A Vancouver man who claims to be the victim of an assault and wrongful arrest when police were hunting for Daon Gordon Glasgow, the man suspected of shooting a Transit Police constable at Surrey’s Scott Road SkyTrain Station, is suing Vancouver police.
Jason Victor Hernandez is suing the Vancouver Police Department, the City of Vancouver and “John Does” #1-6.
His notice of civil claim was filed in B.C. Supreme Court in Vancouver on July 30, alleges
Daon Gordon Glasgow, 35, is charged with attempted murder and weapons offences in the Jan. 30 shooting of Transit Police Constable Josh Harms. Glasgow was arrested at a house in Burnaby a few days after an extensive manhunt.Harms, 27, was twice shot in the arm.
Glasgow is expected to appear in Surrey provincial court on Aug. 8.
Hernandez’ lawsuit says that on Feb. 1 he was exiting a Real Canadian Superstore in Burnaby “when he was confronted by a group of VPD officers which included the John Does” and “some of these officers had their firearms drawn and aimed at Mr. Hernandez.”
The notice of civil claim states he was told to surrender without resisting, and despite not being armed “with anything other than shopping bags, did not resist in any fashion beyond expressing his belief that the police were targeting the wrong individual.”
The lawsuit claims that despite his compliance Hernandez was “repeatedly struck by VPD officers during the course of his wrongful arrest, and sustained various injuries including, but not limited to, abrasions and bruising to his face and body, several broken ribs, and a concussion.”
Hernandez’ claims that after his arrest he was handcuffed, put into a VPD vehicle and told he was suspected of being Glasgow.
“Upon hearing this, Mr. Hernandez immediately protested his innocence and offered to provide identification that would show conclusively that he was not Mr. Glasgow.”
The document filed in court states that despite bearing “almost no resemblance” to Glasgow, Hernandez was detained for over five hours “while VPD members refused to check his identification or accept his explanation that he was not the person they were seeking.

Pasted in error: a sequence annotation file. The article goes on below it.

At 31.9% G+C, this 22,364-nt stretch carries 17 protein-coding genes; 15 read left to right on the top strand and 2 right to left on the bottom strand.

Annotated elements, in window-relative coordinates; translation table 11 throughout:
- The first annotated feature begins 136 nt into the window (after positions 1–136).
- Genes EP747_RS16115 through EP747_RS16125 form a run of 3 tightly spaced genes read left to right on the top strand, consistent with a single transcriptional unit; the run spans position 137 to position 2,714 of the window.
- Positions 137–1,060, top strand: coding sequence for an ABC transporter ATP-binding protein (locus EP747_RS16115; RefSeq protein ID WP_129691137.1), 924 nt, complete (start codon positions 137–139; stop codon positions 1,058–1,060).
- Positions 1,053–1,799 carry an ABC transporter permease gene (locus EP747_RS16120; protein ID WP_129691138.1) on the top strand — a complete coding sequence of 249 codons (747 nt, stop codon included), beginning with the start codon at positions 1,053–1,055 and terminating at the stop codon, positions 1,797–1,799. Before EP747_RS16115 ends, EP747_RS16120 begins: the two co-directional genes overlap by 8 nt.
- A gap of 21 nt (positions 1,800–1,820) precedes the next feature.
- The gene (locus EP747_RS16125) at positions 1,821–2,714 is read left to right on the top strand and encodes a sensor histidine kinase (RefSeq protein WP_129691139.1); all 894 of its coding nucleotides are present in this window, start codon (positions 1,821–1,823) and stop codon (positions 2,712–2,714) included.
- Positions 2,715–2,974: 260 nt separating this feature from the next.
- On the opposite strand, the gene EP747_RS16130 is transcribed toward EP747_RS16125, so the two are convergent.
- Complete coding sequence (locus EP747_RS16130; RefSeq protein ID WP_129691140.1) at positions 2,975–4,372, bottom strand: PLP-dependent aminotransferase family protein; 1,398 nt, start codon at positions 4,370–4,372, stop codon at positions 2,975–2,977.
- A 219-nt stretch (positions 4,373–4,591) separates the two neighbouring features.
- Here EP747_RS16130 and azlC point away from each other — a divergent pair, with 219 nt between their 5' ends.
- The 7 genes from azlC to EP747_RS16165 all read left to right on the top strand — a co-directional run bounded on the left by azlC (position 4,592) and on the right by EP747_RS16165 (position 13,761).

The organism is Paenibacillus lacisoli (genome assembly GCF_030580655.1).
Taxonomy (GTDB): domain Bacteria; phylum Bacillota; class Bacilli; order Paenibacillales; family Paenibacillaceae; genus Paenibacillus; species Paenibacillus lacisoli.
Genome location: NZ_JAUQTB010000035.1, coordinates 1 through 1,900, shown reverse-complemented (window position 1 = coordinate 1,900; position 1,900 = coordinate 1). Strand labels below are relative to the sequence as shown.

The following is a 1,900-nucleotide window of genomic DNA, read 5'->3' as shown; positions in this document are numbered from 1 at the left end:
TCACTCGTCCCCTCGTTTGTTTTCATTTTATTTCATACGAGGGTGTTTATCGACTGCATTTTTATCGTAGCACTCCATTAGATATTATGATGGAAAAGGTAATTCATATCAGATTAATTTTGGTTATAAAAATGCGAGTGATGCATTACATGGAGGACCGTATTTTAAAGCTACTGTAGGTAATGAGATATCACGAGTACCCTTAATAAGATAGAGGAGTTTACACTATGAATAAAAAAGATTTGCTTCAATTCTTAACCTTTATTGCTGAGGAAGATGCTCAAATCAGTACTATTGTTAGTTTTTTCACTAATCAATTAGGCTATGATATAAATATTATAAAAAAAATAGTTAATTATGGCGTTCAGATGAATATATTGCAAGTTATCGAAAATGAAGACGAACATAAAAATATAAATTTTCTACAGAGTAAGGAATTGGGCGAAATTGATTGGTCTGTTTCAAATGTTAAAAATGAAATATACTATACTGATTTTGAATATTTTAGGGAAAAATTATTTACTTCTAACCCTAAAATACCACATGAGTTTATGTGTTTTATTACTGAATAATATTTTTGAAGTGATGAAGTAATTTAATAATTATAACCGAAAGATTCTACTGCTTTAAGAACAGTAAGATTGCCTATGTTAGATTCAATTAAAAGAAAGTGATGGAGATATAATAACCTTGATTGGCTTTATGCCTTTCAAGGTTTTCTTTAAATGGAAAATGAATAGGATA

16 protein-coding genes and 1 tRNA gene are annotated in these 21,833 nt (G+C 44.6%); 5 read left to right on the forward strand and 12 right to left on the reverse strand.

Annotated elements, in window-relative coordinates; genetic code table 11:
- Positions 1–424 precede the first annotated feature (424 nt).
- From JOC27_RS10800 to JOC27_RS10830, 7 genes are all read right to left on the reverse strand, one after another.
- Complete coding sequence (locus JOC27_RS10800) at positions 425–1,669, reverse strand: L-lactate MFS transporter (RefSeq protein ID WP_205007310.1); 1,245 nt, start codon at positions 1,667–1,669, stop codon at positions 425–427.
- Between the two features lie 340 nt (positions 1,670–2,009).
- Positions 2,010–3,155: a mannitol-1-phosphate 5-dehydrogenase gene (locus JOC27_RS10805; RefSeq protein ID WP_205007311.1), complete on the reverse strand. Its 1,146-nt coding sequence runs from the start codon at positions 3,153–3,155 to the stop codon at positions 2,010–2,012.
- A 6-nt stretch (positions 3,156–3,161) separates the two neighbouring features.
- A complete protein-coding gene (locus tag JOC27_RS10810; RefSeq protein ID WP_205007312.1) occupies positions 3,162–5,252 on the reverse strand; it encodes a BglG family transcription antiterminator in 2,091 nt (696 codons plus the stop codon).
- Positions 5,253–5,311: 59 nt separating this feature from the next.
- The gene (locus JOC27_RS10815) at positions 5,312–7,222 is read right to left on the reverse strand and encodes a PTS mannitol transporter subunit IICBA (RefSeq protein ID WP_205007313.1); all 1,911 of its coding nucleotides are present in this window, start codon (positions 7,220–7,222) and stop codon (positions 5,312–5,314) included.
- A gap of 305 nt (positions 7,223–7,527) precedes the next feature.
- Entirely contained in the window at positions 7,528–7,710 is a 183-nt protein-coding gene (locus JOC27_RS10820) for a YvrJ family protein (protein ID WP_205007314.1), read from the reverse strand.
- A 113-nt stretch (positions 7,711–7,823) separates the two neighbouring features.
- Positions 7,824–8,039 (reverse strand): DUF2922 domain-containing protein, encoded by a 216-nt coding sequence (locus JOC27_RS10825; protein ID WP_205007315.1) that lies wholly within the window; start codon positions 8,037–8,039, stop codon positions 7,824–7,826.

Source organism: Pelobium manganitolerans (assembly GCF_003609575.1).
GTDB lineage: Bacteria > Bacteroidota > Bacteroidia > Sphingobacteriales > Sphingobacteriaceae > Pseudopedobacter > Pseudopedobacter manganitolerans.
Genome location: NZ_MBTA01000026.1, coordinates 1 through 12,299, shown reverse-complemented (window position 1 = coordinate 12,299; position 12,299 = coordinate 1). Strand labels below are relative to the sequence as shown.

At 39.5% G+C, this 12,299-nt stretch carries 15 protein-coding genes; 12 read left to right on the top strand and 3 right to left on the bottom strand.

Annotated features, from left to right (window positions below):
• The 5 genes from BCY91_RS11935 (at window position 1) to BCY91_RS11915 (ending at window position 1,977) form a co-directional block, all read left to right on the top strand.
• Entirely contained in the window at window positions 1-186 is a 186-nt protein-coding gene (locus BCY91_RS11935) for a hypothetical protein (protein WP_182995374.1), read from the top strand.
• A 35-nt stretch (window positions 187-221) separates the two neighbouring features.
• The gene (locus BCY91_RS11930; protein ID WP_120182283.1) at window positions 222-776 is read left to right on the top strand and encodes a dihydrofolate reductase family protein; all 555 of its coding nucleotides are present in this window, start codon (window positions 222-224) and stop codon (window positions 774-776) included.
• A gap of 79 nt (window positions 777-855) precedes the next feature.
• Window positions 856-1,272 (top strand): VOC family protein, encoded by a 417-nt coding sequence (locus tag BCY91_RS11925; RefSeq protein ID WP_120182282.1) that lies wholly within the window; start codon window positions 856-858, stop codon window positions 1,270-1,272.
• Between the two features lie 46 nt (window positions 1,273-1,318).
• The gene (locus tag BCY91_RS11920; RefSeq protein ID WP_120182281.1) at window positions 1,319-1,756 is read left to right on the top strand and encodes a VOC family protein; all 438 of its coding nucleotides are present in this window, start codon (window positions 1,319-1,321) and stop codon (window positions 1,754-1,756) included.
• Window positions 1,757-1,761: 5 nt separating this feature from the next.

“It was not until his fingerprints were processed and found not to match those of Mr. Glasgow that he was released. The detention of Mr. Hernandez during this time was unlawful, and caused Mr. Hernandez prolonged emotional distress.”
The defendants have not yet filed a response in court. None of the claims have been proven or disproven in a court of law.
The notice of claim alleges that after Hernandez was released VPD members apologized “for their mistreatment of him” and offered to provide him with temporary accommodation in a hotel as he missed an appointment to move into a new place due to the arrest.
“Mr. Hernandez was forced to spend a night in the hotel lobby awaiting reservations which never arrived,” the lawsuit alleges. “This callous treatment heightened Mr. Hernandez’ distress with the whole series of events.”
The plaintiff is seeking relief for general damages, damages for pain and suffering arising from his various injuries physical, mental or emotional, special damages, compensation for medical expenses, loss of employment opportunity and short-term housing, as well as “exemplary damages to punish the defendants for their high-handed treatment of Mr. Hernandez, and to deter the defendants from further inappropriate conduct.”